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Related Categories: California | San Francisco | Racial Justice
2022 Proposed Negro Bar State Historic Park the jewel of our National Heritage Area
by Khubaka, Michael Harris
From the streets of Old San Francisco, One Leidesdorff and Leidesdorff Place showcase the financial hub of early San Francisco. Leidesdorff Ranch remains under constant attack, distortion and systemic racism. The Gold Mining District and salient contributions by people of African Descent needs State and Federal Law to enforce world class standards to research, document, preserve and interpret the years (1840-1875)
Have you heard of the "African Founding Father of California?"

Today, our California Black Agriculture Working Group, seeks to preserve the legacy of the entitled lands and restore the authentic footprint of the 1849 gold mining town of Negro Bar, California?"

In 1844, the vast Leidesdorff Ranch was entitled to Honorable William Alexander Leidesdorff, Jr. 100+ years later the City of Folsom was incorporated, in 1946.

Hidden in plain sight is the authentic footprint of town Negro Bar when Leidesdorff Plaza was dedicated in 1966.

Historic Leidesdorff Plaza had a huge natural spring water fountain that anchored a most historic Plaza in the Western United States of America, eastern terminating point of the first Railroad with Passenger lines in the west and much more.

A world class lasting tribute to William Alexander Leidesdorff, Jr. will become manifest; as the old Leidesdorff Plaza was demolished long ago to make way for a Federal Transportation Project, part of the Gold Line along the Regional Transit Light Rail.

Leidesdorff Plaza was named in memory of William Alexander Leidesdorff, Jr., a prominent civic leader and transportation pioneer in the successful quest for California to become the 31st state in the United States. He was the first elected Treasurer of the City of San Francisco, owned the largest home in the city, constructed the first City Hotel, built the first commercial shipping warehouse, and donated the land to build the first public school in California and much, much more.

Born in St. Croix, Virgin Islands in 1810 to Anna Marie Sparks, an African woman, and William Leidesdorff, Sr., a citizen of Denmark they met in New Orleans, Louisiana relocated and live together as man and wife their entire adult lives.

In 1834, Leidesdorff, eldest first born son, was naturalized a U.S. Citizen in New Orleans, Louisiana and forced to leave his lucrative maritime shipping business because of Negro Seamen Acts, in second busiest port in the United States, according to primary source documents.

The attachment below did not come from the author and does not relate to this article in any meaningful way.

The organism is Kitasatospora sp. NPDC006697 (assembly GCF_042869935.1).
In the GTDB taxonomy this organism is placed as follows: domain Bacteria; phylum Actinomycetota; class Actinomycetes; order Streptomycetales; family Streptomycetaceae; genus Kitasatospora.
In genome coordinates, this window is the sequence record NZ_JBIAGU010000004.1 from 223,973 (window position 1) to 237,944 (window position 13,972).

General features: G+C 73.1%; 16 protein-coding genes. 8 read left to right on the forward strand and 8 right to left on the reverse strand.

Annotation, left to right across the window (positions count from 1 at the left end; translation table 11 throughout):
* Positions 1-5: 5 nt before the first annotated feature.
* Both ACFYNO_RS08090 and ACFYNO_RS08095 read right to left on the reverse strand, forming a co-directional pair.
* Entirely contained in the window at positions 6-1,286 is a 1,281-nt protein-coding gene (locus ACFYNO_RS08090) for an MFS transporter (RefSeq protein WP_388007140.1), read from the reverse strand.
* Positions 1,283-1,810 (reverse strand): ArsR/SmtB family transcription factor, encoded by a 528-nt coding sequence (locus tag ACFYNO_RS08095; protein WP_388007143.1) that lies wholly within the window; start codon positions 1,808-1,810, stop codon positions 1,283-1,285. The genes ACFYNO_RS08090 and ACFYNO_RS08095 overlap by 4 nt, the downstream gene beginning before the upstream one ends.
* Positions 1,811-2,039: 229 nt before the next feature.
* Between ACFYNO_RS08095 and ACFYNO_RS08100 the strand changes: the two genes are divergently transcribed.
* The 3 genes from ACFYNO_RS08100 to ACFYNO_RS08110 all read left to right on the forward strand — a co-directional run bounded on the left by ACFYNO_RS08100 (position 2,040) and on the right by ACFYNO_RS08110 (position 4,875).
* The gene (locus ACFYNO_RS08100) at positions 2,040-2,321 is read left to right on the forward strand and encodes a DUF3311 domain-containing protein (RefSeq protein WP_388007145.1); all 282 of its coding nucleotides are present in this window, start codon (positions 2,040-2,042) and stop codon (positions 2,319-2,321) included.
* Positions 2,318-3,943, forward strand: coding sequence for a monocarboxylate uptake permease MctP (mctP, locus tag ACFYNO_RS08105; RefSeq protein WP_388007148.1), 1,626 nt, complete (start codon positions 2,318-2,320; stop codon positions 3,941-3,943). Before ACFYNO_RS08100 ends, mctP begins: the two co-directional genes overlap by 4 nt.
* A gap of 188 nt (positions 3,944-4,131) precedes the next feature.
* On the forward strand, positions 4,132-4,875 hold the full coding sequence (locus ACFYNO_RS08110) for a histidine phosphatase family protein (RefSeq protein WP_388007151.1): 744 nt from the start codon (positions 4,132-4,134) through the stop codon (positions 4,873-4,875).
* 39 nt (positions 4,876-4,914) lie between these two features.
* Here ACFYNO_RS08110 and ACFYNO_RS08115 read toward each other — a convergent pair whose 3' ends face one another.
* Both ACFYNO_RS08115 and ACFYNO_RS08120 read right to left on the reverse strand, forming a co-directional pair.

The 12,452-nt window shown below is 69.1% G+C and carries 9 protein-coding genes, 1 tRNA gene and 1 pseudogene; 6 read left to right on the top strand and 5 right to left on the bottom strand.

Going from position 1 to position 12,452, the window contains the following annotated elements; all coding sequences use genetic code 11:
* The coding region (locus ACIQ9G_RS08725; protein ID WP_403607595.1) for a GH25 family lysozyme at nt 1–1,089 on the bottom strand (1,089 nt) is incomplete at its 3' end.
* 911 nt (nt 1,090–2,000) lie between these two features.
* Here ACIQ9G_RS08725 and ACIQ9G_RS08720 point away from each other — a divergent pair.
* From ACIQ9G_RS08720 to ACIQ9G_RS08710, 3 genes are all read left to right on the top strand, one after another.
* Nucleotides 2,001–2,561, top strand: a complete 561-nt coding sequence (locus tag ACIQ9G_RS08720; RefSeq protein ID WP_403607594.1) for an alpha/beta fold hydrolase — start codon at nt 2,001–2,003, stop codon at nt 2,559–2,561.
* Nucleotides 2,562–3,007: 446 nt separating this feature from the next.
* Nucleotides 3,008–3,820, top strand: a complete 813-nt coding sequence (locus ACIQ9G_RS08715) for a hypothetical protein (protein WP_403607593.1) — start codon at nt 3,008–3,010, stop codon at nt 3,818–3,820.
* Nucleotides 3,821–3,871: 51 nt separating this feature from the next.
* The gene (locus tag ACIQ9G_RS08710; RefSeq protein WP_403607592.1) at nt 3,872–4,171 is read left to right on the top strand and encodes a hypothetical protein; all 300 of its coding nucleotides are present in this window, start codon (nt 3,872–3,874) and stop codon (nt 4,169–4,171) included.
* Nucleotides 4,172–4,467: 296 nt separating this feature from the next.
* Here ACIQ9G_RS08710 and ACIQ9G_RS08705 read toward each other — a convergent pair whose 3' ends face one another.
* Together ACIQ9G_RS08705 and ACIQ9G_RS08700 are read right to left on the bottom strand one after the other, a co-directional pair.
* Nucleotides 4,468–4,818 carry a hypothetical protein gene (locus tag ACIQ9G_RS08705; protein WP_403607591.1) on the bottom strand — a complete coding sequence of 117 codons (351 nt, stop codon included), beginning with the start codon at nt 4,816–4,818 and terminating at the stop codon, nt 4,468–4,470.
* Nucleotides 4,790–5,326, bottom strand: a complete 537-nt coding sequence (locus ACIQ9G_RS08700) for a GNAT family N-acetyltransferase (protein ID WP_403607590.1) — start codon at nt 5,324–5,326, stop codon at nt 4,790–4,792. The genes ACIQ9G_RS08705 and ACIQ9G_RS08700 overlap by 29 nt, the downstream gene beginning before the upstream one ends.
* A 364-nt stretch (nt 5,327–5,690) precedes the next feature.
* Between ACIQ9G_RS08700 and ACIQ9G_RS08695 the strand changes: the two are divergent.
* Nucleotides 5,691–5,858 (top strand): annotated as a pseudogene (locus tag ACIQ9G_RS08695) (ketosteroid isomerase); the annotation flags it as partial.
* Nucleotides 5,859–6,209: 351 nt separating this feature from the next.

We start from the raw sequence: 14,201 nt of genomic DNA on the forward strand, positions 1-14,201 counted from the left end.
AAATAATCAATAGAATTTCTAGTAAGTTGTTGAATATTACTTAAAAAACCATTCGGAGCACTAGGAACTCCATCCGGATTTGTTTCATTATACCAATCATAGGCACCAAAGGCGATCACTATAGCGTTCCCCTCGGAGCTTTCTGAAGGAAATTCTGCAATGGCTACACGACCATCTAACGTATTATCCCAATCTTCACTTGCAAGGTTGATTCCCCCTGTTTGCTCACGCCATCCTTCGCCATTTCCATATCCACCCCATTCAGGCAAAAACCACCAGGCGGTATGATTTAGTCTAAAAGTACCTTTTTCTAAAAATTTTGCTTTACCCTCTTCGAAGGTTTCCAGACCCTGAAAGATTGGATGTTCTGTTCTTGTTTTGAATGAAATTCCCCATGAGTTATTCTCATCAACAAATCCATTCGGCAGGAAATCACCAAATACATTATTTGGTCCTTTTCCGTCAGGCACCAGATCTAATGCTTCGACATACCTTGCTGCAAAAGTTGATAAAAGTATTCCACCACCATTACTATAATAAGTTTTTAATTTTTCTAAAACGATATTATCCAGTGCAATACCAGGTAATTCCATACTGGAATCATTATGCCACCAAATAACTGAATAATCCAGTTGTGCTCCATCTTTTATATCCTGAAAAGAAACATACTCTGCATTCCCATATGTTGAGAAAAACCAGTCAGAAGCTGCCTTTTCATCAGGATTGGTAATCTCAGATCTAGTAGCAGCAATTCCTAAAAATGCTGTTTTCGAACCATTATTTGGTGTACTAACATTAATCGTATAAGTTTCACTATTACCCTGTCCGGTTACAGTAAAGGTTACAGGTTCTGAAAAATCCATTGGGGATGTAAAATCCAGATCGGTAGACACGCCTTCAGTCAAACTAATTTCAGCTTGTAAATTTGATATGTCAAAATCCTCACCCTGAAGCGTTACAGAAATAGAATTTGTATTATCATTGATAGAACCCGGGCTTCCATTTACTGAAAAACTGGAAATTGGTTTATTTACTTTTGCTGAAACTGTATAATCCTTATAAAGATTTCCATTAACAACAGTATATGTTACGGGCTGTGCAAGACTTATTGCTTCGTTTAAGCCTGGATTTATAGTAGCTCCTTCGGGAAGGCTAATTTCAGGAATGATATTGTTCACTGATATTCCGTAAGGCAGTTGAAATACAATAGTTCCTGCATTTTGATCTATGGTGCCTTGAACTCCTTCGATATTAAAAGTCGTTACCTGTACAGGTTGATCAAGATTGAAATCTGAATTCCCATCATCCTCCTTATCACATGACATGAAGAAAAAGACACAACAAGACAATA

In 1840, Leidesdorff traveled to Washington D.C. and New York, NY before making final trips into the Gulf of Mexico, Cuba, Honduras, Virgin Islands, Brazil, Argentenia, Chile and relocates to the Pacific Rim.

In 1841, Leidesdorff sailed one of the first registered United States shipping vessels, the Julia Ann, into the sleepy Mexican fishing Village of Yerba Buena, modern day San Francisco, to establish the world class maritime center we see today.

In 1843, he was naturalized as a Mexican citizen in order to facilitate acquiring a vast land grant from the Mexican authorities in the Sacramento Valley and was an early advocate of creating dual United States citizenship.

In 1844, William Alexander Leidesdorff, Jr. obtained title to Rancho Rio de Los Americanos, well over 35,521 acres of prime real estate along the southern banks of the American River. His global trade and commerce projects financed, developed, and helped stabilize the Sacramento Valley, including venture capital to Sutter's Fort.

In 1845, he accepted the position of United States Vice-Consul to the Mexican Alta California region; as such, he was the first African-American diplomat in history and is affectionately known as the "African Founding Father of California."

In 1846, he was an active leader in the Bear Flag Revolt during the Mexican-American War. He went on to captain the first and only steam ship in California prior to the Gold Rush of 1848, the Sitka. His maiden steam voyage up the Sacramento River is immortalized on the California State Seal and recognizes his vision for increased maritime transportation of California's agricultural products to world markets.

In 1848, prior to his untimely death from "brain fever", he received official notification of vast quantities of gold on his immense cattle and wheat ranch along today's HWY 50 Heritage Corridor. He is buried just inside the entrance of the Roman Catholic Church, Old San Francisco Mission Delores and honored at One Leidesdorff Street, in the old HIstoric Streets of Old San Francisco, cobblestone from old Historic Leidesdorff Ranch.

The Leidesdorff Memorial Highway was named by our California State Legislature, by Assembly Concurrent Resolution 131, Chapter 41, May 3, 2004.

By May 2022, Leidesdorff Legislation to facilitate long delayed plans, ready and forward, as we #BuildBackBetter.
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